This is a really interesting, emotive read that bridges the gap between fiction and non-fiction seamlessly. Whilst the characters are fictional, the events and emotions are real, and based on the author's own experiences as a child of Palestinian refugees. The story stretches over six decades and follows the life of Amal, and her family, who are removed by the Israelis from their beautiful home in Ein Hod, to live in a refugee camp in Jenin.

A beautifully written book, there are many times when the author's anger and pain is papable. However, my one criticism would be the sudden switch from the usual third person narrative to the first. Whilst I can understand why Susan did this, a heading at the start of these sections would have been useful to give the reader some warning. Overall though, a deeply moving and powerful book. ( )
  HeatherLINC | Jan 23, 2016 |
Book Club 2010 (second book our, choice)
  deirdrebrown | Nov 6, 2014 |
Showing 1-5 of 44 (next | show all)
The everyday life of cramped conditions, poverty, restriction, and the fear of soldiers, guns, checkpoints and beatings, would have been enough to make the novel unforgettable, but Abulhawa's writing also shines, at best assured and unsentimental.
 
Mornings in Jenin (Susan Abulhawa)
This book is the story of Amal Abulheja and her family spanning 54 years. It starts in 1948 when the family is removed from their home in Ein Hod and forced to live as refugees in Jenin. It is a tragic tale of war and loss, yet is also a story of family bonding, love and dedication.

Amal goes through war and conflict between Palestine (Muslims) and Israel (Jewish). She is a strong proud woman, with tragedy following her. The vivid detail of war and terror is heart felt and grabbed me by the heart. It is difficult for one to imagine to live as refuges, with curfews and fear, bombs gunfire and death. The graphic detail of the treatment of the refuges, especially the children was heart wrenching. All the lives lost is saddening. This story left an impression. One that makes me want peace within the world, more than ever before. How this will happen, I have no clue.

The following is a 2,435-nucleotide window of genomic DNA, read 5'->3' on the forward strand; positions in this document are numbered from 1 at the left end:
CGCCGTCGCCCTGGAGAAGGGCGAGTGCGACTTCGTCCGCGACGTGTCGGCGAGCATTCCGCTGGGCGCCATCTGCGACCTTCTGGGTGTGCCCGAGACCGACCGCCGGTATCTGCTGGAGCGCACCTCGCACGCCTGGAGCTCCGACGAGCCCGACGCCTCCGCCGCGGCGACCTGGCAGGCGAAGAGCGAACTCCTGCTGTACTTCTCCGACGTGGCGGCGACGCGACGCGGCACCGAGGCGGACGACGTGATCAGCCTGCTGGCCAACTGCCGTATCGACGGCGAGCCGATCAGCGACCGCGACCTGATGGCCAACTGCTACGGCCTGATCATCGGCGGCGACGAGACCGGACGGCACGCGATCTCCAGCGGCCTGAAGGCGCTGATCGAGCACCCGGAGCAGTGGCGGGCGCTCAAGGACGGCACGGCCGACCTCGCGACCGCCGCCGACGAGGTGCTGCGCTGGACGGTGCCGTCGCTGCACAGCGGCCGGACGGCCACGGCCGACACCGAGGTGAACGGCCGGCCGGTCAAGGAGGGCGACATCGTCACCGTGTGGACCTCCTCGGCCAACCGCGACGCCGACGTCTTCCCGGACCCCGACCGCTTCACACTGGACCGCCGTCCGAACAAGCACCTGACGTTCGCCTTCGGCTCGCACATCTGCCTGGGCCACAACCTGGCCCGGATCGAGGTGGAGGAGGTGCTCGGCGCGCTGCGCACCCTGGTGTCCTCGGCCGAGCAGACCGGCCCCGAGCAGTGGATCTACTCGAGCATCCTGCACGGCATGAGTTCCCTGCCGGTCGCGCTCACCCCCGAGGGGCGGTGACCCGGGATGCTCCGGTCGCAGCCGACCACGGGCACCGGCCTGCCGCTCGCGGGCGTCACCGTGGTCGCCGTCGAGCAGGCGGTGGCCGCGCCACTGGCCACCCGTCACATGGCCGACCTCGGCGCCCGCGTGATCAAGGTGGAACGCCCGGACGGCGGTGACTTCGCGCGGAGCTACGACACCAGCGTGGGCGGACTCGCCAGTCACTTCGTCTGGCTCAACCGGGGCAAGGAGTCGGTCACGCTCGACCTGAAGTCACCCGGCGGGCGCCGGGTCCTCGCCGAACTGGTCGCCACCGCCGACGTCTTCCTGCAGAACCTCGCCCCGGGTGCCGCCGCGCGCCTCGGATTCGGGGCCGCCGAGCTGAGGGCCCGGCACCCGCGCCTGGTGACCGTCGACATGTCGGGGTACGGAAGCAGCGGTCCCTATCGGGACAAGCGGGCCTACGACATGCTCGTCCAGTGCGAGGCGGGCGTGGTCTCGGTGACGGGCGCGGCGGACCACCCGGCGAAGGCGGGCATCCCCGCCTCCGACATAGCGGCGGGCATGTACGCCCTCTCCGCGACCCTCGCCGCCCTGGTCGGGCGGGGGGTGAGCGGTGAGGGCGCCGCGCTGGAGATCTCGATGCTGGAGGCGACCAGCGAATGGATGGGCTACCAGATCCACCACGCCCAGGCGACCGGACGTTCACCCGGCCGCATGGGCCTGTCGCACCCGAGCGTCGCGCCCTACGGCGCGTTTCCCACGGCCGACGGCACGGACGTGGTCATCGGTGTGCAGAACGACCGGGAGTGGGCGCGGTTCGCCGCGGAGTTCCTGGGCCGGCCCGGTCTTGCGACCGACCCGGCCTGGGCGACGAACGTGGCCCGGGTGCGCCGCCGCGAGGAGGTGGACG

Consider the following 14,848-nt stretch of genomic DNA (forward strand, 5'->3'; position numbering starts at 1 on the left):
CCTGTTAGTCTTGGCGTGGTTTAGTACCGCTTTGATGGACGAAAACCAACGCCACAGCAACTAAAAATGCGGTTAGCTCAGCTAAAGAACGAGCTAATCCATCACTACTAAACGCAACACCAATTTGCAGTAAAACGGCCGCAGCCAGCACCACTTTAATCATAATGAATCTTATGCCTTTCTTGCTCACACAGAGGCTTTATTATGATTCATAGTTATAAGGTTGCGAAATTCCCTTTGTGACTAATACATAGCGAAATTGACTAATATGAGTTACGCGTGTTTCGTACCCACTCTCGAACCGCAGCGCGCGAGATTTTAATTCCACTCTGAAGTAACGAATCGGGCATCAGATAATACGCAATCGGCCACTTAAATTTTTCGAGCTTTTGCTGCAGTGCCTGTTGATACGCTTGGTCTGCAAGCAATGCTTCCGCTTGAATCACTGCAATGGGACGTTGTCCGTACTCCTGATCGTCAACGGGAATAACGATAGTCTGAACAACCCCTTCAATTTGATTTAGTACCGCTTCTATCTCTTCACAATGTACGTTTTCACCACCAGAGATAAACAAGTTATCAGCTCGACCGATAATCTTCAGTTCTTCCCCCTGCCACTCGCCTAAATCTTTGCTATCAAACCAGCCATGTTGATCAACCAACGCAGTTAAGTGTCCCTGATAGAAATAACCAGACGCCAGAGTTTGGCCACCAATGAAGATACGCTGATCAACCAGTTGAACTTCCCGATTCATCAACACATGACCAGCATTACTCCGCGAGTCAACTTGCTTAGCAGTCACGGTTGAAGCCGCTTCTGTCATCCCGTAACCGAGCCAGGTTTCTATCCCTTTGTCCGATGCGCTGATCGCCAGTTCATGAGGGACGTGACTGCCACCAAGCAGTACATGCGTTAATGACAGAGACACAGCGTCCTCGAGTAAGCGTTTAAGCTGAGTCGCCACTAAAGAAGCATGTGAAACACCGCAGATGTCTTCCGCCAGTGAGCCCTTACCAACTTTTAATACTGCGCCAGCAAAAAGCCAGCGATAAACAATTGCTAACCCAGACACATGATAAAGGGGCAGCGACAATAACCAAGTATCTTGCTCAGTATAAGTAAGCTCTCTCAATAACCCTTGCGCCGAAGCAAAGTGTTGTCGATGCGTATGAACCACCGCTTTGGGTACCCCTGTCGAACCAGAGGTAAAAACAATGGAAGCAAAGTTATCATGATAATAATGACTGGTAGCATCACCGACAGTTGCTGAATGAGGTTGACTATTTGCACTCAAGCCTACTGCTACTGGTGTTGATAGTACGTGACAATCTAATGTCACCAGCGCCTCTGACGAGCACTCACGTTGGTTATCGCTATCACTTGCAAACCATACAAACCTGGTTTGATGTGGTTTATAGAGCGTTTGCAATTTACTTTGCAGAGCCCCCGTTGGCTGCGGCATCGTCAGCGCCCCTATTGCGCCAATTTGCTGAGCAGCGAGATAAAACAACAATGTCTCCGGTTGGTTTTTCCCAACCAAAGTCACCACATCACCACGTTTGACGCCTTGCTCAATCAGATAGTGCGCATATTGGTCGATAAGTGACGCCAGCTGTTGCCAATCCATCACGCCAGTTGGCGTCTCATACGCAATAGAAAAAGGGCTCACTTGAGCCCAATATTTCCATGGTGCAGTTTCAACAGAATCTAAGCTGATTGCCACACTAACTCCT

I admit I know little of the conflict between Palestine & Israel and I suppose most of the world does not understand, nor know as well. (I could be wrong, but it is my opinion). I found this an unforgettable read. I highly recommend Mornings In Jenin and would love to read more by Ms. Abulhawa.
added by SheriAWilkinson | editPrinceton, Il., Sheri A Wilkinson (Dec 13, 1901)
 
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Information from the German Common Knowledge. Edit to localize it to your language.
Für Natalie und für Seif
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Amal wanted a closer look into the soldier's eyes, but the muzzle of his automatic rifle, pressed against her forehead, would not allow it.
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Mornings in Jenin was also published as The Scar of David.
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Book description
Four generations of a Palestinian family struggle to survive during more than sixty years of the Palestinian-Israeli conflict, finding themselves on both sides of the fighting.
Við stofnun Ísraelsríkis 1948 er palestínsk fjölskylda hrakin úr þorpinu þar sem ættin hefur búið öldum saman og í kjölfarið finnur hún sér hæli í flóttamannabúðunum í Jenín. Á leiðinni hverfur eitt barnanna, ungur drengur sem elst upp í gyðingdómi, en bróðir hans fórnar öllu fyrir málstað Palestínumanna. Systirin Amal flyst til Bandaríkjanna en snýr aftur og kynnist ást, missi og hefndarþorsta. Saga fjölskyldunnar er saga palestínsku þjóðarinnar, flóttamanna í sextíu ár – einlæg og mannleg frásögn sem oft hefur verið líkt við Flugdrekahlauparann.Susan Abulhawa er sjálf barn palestínskra flóttamanna en fluttist til Bandaríkjanna á unglingsárum. Bókin, sem bregður nýju ljósi á deilurnar við botn Miðjarðarhafs, hefur þegar vakið mikla athygli og verið gefin út í fjölmörgum löndum.
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Follow Amal's parents as they are driven from their ancestral village by the newly formed state of Israel, as Amal is born in the refugee camp of Jenin, and as they struggle and survive over sixty years of the Palestinian-Israeli conflict, carrying them from Jenin to Jerusalem and Lebanon, and to the anonymity of America.… (more)